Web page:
And we’re back.
If one benefit of travel is to discover things about yourself, then one thing I discovered these past six weeks is that I don’t travel and blog very well.
In fact, you may have noticed, I barely blogged at all.
To those who saw this as a blessed relief which opened up space in your own summer opportunities (ie, less time on computer) I say, you are welcome.
To those who felt that I skirted my implicit responsibility to keep you informed, entertained and distracted, I sincerely apologize. Let the mischief be renewed in full. Let the time wasting begin!
And to those who say, “Wait. Hello? Who the hell are you and how did you get into my burgeoning queue of Internet distractions?” I can only say that my name is Bob Hawkins and I live in Belize. I (we, to include my wife, Rose Alcantara) came to the island of Ambergris Cay six months ago to live, quite possibly, for the rest of our lives.
This blog has been about that process.
Where have I been for the last six weeks?
In a word: Homesick.
Like a sailor on land or the first time in months, I was constantly off-balance. At Heathrow airport it occurred to me that more people pass through this circus in a day than live on Ambergris Caye at its fullest, High Season.
That didn’t help.
I still managed to shoot scores of photos to show what a good time we had.
Now don’t panic. I’m not going to sit you down with the digital equivalent of 12 carousels of slides and numb you into oblivion with what we did on our vacation.
That will be a post for another day, a post which you will have the opportunity to ignore at your leisure.
Today I’ll stick to the blog theme “Bound for Belize” which I now interpret to mean that we, as strangers in a strange land, are in a perpetual state of discovery – to better-understand our new home country, its cultures and people and to better-understand ourselves and how we might fit in, so that we can be a positive presence in this great country.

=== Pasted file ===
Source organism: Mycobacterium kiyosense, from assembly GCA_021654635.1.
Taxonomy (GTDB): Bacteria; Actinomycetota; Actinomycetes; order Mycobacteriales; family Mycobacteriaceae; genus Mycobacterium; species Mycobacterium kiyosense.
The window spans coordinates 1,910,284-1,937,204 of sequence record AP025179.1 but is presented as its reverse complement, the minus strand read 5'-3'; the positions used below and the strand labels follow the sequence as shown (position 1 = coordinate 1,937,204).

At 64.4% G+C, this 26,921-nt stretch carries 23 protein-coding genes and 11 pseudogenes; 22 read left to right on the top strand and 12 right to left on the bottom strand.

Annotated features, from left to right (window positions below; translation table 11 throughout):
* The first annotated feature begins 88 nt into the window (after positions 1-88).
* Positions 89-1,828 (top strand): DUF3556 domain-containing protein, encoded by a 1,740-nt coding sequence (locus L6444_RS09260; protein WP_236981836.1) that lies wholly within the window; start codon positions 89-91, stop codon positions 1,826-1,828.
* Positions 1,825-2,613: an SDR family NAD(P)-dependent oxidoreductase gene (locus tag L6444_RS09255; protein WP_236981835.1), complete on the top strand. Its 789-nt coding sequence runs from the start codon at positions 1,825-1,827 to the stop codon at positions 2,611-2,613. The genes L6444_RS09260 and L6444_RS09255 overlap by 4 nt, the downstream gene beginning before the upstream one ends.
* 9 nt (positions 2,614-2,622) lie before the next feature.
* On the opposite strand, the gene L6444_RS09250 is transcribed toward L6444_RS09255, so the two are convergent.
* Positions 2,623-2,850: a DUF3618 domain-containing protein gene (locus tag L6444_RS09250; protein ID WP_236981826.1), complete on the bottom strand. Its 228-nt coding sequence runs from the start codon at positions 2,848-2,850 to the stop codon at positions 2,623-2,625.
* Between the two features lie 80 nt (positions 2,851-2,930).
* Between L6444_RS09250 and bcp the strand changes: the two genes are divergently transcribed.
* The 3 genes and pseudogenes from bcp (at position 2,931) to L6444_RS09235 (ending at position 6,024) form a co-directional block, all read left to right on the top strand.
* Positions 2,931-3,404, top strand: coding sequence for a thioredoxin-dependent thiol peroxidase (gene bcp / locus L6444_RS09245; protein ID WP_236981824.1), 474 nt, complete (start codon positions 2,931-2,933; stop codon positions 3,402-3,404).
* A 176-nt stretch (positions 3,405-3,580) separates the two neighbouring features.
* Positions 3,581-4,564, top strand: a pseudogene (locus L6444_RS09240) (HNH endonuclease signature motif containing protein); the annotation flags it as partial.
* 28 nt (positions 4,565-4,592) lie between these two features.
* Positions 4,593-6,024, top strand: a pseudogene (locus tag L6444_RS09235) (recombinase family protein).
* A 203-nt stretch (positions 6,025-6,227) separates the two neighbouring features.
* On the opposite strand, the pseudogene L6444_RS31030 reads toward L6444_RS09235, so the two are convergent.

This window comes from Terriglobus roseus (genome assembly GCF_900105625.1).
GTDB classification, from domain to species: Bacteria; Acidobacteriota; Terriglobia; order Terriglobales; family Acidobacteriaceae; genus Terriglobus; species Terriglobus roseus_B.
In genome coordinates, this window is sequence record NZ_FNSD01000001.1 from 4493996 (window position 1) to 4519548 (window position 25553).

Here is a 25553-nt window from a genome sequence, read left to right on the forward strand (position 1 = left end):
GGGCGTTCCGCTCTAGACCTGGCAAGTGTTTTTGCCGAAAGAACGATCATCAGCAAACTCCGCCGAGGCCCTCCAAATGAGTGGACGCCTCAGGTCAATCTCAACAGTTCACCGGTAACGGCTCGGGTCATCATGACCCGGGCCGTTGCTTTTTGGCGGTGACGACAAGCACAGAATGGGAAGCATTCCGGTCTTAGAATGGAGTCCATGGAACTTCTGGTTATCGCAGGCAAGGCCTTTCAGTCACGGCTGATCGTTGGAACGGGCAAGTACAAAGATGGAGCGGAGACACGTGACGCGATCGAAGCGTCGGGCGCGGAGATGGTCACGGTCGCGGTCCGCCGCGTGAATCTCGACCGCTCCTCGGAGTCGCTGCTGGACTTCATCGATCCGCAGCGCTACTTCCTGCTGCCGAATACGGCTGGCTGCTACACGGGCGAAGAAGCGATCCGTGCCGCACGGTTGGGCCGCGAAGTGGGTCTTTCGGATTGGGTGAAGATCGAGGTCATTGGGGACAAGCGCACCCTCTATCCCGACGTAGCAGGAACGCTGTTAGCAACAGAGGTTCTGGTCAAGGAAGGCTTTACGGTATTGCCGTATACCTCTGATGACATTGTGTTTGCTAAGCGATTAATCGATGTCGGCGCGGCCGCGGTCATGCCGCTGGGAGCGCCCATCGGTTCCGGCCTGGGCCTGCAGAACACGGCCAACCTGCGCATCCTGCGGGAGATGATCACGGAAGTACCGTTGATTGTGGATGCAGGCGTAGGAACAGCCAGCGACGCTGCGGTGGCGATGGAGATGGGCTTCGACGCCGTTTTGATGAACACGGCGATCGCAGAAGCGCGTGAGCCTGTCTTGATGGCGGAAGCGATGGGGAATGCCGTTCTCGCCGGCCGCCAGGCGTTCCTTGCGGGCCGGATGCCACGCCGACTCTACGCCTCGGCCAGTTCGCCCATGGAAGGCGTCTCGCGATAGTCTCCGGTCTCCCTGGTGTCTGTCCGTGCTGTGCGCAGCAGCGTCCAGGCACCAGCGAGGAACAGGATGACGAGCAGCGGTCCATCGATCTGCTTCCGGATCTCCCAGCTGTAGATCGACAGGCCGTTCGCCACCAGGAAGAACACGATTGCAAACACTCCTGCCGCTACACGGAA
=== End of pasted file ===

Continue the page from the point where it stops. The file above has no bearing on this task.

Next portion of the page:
We landed in Belize around noon on Tuesday.
Holy crap, it is hot and humid.
I mean sure, it was hot and humid before. But it was a comfortable hot and humid. You know, like they say in Las Vegas and Phoenix, “Sure, it is 192.8 degrees out, but it is a dry heat.” What does that mean? When they find you prostrate on the sidewalk you’ll make a good beef jerky?
Oh, yeah: Hot and humid.
We asked around. This is normal for this time of year. The only thing missing is lots and lots of rain. So, I guess we can tell visitors: “Sure, it is hot and humid. But it is a dry hot and humid.”
It did rain late Wednesday night, great gushing buckets of rain for a short while. Nothing but a spritz since.
We came back to an island recovering from the Miss Costa Maya contest which brought lovely ladies from all over Latin America here to pose awkwardly and compete for a very large crown. Already the town is gearing up for the Miss San Pedro contest. Rose and I watched the young ladies practice their poise, pivots and poses in an upstairs room at Fido’s restaurant while we dined on fish and chips below.
Since returning we’ve been revisiting some old haunts – Estel’s for breakfast and to say hi to Sam and Shantee; DandE for ice cream cones (sour sop!) and a chat with Dan and Eileen who once owned the local San Pedro Sun; Lee’s Fast Food for cheap fried chicken dinners; Wet Willie’s for a fab view and mediocre lunch; Coco Loco’s to toast the 19th wedding anniversary of owners Steve and Sue and see great neighbors and friends; and Wine de Vine’s Friday fete for good wine and more great friends.
September is a big month for all of Belize, which gained its independence in 1981 from England. That’s right, there is a whole month of celebrations — parades, pageantry, singing, dancing, speeches, lectures, contests, drinking and national reflection. Take that USA, with your Fourth of July. A whole month!
We also just missed the dedication of the new police barracks, a badly needed and long awaited facility that will improve the lives of those charged with protecting our lives. Rose heard about the dedication minutes before it began and, sad to say, I lacked the energy to get up and go.